Lt. J.B. Slaton, a State Police spokesman, declined to comment on the reasons the troopers did not face harsher discipline, noting the inquiry has not been resolved. "It would be premature to comment at this time while the disciplinary process continues for other individuals involved," Slaton said, referring to Hyatt and Williams.
The letters marked the first discipline handed down in a scandal that prompted multiple state investigations and a series of policy changes within State Police concerning troopers' out-of-state travel. Williams had been the head of the agency's Internal Affairs Division, but was quickly transferred after news of the side trips surfaced.
State Police brass initially described the Vegas trip as an anomaly, defending the tens of thousands of dollars the agency spends each year to send troopers to conferences and other training opportunities around the country. But hundreds of internal travel records obtained by The Advocate revealed that troopers also improperly charged taxpayers for dozens of hours of overtime while attending an IACP conference in Orlando in 2014, and that virtually the same group of troopers had been attending those conferences year after year.
Edmonson, the longest-tenured superintendent in the agency's history, retired this spring shortly after Gov. John Bel Edwards ordered an extensive audit of State Police travel. That inquiry, headed up by the state Legislative Auditor's Office, is nearing completion, according to sources familiar with the matter.
Newly released travel records show the agency paid for just a single employee — Reeves — to travel to a training last month hosted by the Louisiana Sheriffs' Association in Sandestin, Fla. The records show that Reeves had been invited to speak at the conference, held at the Hilton Sandestin Beach.
Miller's letter of reprimand also offered new details about the San Diego trip and the concerns that State Police had with the troopers' timesheets and meal reimbursements.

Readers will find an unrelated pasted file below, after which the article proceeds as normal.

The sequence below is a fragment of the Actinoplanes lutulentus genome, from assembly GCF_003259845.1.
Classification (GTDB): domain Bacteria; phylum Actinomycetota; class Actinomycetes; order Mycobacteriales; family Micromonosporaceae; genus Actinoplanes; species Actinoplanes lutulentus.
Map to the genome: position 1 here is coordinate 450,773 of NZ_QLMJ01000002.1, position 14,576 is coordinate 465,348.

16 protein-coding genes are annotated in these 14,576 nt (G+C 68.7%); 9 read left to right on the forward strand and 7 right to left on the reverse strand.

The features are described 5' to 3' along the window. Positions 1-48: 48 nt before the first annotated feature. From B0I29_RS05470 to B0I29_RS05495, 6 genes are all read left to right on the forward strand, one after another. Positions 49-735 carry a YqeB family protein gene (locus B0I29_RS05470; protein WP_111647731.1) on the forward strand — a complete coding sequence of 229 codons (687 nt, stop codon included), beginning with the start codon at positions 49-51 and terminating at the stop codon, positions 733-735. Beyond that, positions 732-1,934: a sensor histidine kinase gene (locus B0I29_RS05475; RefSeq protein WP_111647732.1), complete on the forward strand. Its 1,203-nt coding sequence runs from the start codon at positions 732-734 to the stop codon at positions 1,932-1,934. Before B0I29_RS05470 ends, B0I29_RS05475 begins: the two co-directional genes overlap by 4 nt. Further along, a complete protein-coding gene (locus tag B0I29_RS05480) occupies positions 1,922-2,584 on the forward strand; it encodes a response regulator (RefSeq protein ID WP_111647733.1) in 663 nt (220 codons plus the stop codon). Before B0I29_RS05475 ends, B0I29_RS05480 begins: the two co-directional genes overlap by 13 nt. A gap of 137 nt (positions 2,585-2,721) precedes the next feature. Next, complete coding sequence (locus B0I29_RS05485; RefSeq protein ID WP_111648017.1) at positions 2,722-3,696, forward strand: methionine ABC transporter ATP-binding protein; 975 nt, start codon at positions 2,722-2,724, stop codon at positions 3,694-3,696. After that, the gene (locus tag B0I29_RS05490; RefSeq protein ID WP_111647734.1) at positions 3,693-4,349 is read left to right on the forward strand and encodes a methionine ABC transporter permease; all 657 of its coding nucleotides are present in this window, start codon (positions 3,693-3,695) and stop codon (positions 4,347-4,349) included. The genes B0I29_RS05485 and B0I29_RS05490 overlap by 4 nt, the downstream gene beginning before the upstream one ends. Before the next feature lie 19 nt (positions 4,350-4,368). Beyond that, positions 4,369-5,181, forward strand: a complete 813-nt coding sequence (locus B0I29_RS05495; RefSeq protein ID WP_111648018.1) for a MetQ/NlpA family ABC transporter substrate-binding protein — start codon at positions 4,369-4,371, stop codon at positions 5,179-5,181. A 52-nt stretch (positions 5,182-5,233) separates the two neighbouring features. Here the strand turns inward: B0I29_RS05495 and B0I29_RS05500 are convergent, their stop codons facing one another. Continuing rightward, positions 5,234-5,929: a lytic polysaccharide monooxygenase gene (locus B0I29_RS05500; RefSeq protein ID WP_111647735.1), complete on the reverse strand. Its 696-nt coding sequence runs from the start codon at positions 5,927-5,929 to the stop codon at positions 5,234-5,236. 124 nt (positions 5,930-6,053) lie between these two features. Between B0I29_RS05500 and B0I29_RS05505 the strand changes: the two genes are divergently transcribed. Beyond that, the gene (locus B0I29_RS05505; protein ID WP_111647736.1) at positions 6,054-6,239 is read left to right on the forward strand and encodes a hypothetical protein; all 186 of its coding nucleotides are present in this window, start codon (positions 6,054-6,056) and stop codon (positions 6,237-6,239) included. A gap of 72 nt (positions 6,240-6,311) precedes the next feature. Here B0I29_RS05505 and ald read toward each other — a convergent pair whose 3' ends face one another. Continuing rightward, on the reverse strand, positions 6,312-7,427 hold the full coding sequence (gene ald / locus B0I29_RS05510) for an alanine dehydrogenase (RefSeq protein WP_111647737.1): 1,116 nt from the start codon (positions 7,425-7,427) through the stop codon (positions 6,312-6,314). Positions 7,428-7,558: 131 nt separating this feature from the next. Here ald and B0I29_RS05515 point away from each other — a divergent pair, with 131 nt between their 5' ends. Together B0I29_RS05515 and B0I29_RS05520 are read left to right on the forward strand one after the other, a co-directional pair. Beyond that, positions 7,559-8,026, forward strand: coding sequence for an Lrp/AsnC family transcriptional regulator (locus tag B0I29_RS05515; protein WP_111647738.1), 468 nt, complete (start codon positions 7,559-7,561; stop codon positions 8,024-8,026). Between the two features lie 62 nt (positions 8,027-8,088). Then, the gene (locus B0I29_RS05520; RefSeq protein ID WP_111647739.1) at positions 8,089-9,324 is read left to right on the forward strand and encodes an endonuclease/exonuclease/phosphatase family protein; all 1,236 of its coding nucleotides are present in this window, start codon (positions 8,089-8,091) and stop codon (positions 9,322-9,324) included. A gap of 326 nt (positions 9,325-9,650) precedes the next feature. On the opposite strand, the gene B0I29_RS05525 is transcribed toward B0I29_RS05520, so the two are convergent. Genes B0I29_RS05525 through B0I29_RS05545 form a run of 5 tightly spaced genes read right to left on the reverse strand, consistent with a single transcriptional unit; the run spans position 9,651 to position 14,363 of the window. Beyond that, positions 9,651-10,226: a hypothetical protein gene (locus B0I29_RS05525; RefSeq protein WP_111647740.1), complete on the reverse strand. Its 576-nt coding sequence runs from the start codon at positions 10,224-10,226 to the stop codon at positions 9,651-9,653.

Miller claimed to have worked every single hour from 6 a.m. Oct. 10 to 10:30 p.m. on Oct. 13 — 88 straight hours, including 56 hours of overtime. He again charged taxpayers for 30 hours of overtime on the way back from San Diego — this time billing 56 straight hours — and tacked on 36 additional overtime hours stemming from time he spent in California attending the conference.
State Police also took issue with Miller's meal reimbursements during the trip, including three days in which he improperly expensed lunches that had been included in his conference registration fee.
Miller submitted a personal check in March for nearly $1,000 to the Office of Management and Finance for reimbursement for meals and hotels in Las Vegas and the Grand Canyon, and payment for several hours of overtime associated with those side trips. But he contends in his appeal that the letter of reprimand was "unwarranted and unjustified."
While he attended the out-of-state conference, Miller "had limited knowledge, very little experience and virtually no training relative to the details of handling multi-day, long distance, extended travel reimbursements requests," Falcon wrote in the appeal.
"At most, he should have been cautioned because none of the alleged violations were intentional or made with knowledge and aforethought," Falcon added. "The investigative conclusions reached are not accurate, and the penalty imposed is excessive."